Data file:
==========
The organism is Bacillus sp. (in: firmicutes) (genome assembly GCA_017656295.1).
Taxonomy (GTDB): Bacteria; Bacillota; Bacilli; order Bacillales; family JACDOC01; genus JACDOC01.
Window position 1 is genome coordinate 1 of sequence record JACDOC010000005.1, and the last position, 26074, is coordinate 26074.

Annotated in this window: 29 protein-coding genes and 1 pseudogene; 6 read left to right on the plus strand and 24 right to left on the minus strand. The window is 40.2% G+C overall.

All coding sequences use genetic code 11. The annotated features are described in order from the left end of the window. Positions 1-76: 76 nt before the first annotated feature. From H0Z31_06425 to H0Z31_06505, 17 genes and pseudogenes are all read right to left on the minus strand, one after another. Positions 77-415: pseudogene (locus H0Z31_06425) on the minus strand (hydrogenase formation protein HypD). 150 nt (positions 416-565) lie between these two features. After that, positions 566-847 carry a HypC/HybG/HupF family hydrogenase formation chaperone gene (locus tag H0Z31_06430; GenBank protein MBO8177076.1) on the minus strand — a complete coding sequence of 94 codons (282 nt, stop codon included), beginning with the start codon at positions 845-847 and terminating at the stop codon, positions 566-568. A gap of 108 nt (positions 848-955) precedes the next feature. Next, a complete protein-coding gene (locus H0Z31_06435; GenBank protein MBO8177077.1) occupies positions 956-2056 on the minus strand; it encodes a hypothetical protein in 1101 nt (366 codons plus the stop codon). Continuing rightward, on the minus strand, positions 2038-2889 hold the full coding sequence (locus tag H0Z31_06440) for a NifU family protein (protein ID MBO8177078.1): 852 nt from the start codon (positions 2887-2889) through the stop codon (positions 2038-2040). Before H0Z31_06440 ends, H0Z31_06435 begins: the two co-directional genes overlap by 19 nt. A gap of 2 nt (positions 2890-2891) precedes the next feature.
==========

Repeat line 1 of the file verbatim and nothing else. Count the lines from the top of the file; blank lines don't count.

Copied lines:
The organism is Bacillus sp. (in: firmicutes) (genome assembly GCA_017656295.1).